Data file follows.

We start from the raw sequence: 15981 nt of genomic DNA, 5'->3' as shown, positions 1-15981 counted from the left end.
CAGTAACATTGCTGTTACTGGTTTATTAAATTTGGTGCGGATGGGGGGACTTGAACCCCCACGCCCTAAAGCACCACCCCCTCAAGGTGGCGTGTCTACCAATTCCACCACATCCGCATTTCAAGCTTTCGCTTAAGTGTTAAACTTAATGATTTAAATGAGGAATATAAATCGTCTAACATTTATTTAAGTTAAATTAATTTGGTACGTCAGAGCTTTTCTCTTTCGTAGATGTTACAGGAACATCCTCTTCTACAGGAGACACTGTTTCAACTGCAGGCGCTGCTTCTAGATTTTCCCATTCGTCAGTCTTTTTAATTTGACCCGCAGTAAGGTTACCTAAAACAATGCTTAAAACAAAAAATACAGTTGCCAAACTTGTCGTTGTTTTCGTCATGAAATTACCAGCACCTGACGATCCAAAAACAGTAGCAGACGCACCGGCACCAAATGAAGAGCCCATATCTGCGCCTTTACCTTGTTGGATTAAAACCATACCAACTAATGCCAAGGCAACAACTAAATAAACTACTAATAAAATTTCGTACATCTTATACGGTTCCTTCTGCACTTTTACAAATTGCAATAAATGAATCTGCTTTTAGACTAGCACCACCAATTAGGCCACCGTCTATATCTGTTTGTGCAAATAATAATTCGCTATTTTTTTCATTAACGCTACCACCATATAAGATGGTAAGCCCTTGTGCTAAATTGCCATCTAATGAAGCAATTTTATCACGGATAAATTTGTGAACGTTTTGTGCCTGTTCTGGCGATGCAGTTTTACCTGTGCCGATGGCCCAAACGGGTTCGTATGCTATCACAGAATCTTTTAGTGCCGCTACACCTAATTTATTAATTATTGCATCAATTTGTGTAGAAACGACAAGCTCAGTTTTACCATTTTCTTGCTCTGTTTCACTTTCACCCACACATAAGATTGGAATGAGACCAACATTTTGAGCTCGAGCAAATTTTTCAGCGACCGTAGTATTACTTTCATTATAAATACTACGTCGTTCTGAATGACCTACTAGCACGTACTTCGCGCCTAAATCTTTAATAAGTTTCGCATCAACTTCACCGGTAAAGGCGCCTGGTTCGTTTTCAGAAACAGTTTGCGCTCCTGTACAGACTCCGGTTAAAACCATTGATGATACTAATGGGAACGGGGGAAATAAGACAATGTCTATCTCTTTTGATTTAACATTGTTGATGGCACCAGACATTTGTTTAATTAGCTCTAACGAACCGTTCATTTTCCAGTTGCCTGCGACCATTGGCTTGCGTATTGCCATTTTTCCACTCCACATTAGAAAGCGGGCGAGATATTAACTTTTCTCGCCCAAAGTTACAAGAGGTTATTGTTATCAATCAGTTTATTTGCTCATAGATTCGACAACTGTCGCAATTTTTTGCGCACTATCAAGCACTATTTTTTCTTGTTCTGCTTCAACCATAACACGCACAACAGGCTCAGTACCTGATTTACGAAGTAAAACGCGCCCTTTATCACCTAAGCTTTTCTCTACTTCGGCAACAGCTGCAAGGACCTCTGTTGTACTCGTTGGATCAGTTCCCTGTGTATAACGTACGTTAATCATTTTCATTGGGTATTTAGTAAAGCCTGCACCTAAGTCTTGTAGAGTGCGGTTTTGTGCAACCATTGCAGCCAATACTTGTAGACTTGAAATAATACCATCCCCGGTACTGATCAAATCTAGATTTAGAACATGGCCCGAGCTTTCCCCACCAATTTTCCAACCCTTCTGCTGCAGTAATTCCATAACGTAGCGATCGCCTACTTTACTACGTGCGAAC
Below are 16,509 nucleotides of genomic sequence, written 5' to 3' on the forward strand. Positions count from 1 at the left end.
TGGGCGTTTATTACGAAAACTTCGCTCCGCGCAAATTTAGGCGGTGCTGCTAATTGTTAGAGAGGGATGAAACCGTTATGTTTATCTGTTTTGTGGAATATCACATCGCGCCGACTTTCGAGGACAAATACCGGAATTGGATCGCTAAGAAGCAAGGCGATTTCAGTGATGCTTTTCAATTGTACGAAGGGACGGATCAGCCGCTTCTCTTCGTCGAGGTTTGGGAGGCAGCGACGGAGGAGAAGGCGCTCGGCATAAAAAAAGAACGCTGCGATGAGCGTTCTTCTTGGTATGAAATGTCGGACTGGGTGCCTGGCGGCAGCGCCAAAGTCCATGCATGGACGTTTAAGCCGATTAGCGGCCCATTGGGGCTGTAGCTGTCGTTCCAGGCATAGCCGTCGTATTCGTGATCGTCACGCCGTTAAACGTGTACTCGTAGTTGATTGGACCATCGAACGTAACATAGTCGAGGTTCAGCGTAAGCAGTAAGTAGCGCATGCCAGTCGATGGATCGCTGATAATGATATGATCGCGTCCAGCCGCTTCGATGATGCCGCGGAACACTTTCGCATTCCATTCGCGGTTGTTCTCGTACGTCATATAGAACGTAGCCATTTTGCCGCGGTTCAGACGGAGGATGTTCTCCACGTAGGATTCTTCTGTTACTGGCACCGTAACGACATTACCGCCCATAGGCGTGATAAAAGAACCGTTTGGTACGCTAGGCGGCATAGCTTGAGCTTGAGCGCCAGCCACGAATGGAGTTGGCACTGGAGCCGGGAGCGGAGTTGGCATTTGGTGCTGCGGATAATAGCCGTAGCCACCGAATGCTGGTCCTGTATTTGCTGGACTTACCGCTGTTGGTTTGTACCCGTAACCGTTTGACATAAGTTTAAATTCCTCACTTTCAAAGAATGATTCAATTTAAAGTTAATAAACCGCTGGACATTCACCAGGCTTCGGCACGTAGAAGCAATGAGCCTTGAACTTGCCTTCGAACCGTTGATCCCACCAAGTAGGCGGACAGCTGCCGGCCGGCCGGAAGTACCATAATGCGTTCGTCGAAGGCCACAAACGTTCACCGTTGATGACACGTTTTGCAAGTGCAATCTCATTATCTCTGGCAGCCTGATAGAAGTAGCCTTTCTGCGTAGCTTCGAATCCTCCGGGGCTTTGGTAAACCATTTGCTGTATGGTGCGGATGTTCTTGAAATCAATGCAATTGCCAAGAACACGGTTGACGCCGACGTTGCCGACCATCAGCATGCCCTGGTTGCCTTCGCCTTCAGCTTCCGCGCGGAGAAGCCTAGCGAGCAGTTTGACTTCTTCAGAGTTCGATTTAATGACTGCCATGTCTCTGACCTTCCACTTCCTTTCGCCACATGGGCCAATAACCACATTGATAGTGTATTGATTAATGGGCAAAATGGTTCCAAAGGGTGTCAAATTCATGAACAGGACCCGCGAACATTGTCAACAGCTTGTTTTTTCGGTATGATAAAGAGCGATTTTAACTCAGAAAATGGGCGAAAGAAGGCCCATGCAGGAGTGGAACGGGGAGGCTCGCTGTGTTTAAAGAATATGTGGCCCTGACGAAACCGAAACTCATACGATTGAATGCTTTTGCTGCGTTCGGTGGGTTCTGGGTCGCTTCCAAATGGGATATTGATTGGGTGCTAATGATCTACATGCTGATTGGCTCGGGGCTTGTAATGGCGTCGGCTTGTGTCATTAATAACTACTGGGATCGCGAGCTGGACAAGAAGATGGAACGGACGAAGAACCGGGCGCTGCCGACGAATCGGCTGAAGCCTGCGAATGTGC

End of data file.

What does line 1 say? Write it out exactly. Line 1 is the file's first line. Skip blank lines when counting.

We start from the raw sequence: 15981 nt of genomic DNA, 5'->3' as shown, positions 1-15981 counted from the left end.